Middle-east Arab News Opinion | Asharq Al-awsat

The Italian Prevention of Vice | ASHARQ AL-AWSAT English Archive 2005 -2017
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One Italian city has grown so tired of miniskirts, and other sexually provocative garments, that it has decided to impose a ban on such clothing, within the framework of a campaign to fight unacceptable social behaviour. Such behaviour, according to a statement issued by an Italian official, offends the public sense of decorum. This is merely a summary of the information I received from my friend Ahmed al-Murri, the former Qatari Minister of Endowments, and I must stress that I hold him accountable for its credibility!

This example highlights how Italy, being a stronghold of Catholicism, attempts to combat vice. If you analysed other countries, you would find that they each seek to prevent vice in their own way, with different countries applying different limits and principles. In terms of principles, some nations are driven from a purely religious perspective, as is the case with Saudi Arabia and a number of other Muslim counties, whilst most countries around the world adhere to legal principles, in an attempt to maintain public morality and decorum.

As for the limits, each country defines its own, and any individual who infringes upon them is thereby committing a vice, and is thus subject to punishment. In Europe, for example, prostitution is prohibited in a number of countries such as Britain, Spain and France, whilst it is legalized in the Netherlands and Austria. Some countries attempt to prevent vice in one area, whilst permitting it in others. For example, gambling and prostitution are penalized by law in many areas across the United States, but such activities are permitted in the desert state of Nevada, where the vibrant city of Las Vegas stretches across its sands.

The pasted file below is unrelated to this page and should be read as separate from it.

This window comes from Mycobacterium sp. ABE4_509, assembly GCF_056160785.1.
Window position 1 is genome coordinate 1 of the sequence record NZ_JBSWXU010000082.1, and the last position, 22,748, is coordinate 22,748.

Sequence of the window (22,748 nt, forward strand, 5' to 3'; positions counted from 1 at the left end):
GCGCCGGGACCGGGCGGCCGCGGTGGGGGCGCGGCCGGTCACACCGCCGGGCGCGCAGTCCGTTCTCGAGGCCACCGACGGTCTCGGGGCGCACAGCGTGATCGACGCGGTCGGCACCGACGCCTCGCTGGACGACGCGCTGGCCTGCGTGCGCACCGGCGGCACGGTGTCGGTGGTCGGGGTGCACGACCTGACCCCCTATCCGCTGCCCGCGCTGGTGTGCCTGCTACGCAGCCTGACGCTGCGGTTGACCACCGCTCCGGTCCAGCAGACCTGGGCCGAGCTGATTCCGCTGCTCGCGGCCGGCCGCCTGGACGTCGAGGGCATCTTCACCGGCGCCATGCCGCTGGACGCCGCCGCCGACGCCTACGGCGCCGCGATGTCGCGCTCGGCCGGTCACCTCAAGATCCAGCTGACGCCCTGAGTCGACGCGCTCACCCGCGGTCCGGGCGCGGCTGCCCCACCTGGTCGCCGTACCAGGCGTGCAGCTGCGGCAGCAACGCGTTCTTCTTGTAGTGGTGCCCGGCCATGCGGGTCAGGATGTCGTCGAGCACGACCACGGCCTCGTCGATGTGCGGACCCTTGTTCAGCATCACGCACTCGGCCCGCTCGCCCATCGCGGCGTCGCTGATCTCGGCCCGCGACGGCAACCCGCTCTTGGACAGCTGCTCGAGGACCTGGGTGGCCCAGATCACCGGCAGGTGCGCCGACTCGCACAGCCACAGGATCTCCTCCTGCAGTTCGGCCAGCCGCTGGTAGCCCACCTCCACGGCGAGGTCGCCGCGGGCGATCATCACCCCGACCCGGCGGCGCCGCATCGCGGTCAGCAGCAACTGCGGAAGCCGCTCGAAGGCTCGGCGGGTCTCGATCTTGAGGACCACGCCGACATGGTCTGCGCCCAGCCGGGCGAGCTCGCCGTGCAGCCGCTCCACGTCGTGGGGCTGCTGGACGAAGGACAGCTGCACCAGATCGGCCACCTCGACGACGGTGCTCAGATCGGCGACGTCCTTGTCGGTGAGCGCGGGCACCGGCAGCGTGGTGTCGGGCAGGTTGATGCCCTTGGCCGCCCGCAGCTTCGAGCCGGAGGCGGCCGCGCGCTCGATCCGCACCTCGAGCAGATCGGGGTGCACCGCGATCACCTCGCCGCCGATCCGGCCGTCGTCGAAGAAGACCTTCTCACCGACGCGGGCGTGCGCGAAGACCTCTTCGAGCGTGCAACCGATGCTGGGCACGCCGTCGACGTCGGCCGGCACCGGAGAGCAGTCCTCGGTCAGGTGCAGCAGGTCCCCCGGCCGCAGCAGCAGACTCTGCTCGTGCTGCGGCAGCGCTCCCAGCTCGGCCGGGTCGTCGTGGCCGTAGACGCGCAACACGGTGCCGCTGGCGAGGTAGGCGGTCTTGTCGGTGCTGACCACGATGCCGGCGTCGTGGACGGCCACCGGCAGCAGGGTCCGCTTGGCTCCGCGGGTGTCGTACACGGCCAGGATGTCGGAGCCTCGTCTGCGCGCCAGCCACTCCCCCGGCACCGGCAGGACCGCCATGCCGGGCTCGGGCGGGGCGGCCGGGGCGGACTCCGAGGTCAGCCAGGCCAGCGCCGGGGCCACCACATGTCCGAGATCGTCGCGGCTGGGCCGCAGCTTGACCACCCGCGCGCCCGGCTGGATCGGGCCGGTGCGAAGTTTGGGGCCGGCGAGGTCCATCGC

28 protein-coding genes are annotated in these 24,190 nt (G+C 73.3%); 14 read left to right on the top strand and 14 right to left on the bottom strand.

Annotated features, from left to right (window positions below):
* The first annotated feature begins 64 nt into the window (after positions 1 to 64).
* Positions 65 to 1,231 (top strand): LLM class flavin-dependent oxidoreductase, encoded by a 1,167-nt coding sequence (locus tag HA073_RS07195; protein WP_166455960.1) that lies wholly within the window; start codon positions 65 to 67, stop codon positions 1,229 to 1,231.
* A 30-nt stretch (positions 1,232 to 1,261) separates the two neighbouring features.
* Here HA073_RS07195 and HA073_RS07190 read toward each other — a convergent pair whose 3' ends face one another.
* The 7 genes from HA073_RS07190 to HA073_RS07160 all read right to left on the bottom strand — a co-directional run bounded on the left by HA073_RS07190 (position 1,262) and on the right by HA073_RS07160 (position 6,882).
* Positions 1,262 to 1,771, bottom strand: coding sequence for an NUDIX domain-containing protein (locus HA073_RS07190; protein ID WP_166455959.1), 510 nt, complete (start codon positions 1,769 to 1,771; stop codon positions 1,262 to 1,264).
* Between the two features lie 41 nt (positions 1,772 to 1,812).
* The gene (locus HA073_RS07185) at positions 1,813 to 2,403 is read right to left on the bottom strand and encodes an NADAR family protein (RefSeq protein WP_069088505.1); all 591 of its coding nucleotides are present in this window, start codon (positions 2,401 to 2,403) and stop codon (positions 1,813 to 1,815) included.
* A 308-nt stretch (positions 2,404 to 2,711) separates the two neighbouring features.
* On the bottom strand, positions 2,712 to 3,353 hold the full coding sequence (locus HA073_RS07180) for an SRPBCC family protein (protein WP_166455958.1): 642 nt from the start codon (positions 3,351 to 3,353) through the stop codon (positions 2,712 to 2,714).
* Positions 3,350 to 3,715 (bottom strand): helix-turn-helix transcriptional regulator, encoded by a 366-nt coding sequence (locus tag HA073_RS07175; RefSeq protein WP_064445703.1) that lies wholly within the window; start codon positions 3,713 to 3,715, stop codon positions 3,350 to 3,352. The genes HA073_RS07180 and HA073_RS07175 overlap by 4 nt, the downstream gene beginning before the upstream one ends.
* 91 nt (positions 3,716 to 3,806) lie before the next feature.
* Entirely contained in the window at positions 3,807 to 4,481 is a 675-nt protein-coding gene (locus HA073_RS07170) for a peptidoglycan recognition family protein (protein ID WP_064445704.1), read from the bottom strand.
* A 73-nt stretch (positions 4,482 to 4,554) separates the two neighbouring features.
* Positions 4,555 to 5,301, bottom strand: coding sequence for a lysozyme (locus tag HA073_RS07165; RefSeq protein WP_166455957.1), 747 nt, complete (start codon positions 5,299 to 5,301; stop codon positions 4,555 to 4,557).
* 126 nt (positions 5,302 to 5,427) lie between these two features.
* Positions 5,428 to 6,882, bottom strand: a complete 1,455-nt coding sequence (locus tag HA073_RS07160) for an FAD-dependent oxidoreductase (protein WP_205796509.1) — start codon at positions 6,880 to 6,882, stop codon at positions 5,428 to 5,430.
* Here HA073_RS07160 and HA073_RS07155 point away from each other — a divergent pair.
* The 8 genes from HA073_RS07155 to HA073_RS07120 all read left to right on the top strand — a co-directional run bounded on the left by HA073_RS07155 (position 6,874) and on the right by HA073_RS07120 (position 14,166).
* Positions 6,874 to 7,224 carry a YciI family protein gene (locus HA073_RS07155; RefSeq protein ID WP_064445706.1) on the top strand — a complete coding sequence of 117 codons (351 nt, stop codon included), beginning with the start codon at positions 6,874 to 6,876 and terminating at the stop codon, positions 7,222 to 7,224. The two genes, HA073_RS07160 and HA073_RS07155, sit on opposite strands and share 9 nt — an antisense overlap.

With regards to clothing, each country has its own specifics about what people are allowed to wear. Although western countries advocate unrestricted freedoms, such countries have restrictions and systems governing what may be covered, and what may not. For example, a woman in London may not sunbathe in Hyde Park with her chest uncovered, and a man in Brighton [UK] could not lie naked on the beach. Such activities are penalized by law, and offenders often have to pay a fine. Meanwhile, on the beaches of Spain and Brazil, women and men strip naked, and the act is neither considered illegal, nor eye catching. The US, whilst forbidding complete nudity in public places, also permits designated “Black Beaches”, specifically for nudists. In such an environment, it is considered more of a vice when a man or woman hides their private parts.

When vices are forbidden by the law in western society, citizens respect this. No one launches accusations of breaching personal freedoms, or brands people as extremists or hardliners. In contrast, we notice that some western intellectuals are demanding the abolition of the Committee for the Promotion of Virtue and Prevention of Vice, in Saudi Arabia. This is despite the fact that the Kingdom regards the committee as its means of enforcing Islamic Shariaa laws, in order to control public behaviour and maintain morality. This is what European countries have sought after, following many years of moral deviation. If some westerners object to the Committee on the pretext of maintaining human rights, this is an irrelevant argument. This is our set of systems and laws, in the same manner that it would be irrelevant to object to a country like Britain restricting prostitution, gambling, or marijuana use; as such restrictions are stipulated by their systems and laws. However, there is a clear difference between demanding the abolition of the Islamic religious police, and exposing its weaknesses. By levelling fair criticism of its practices, the Committee can improve its performance and rectify its mistakes.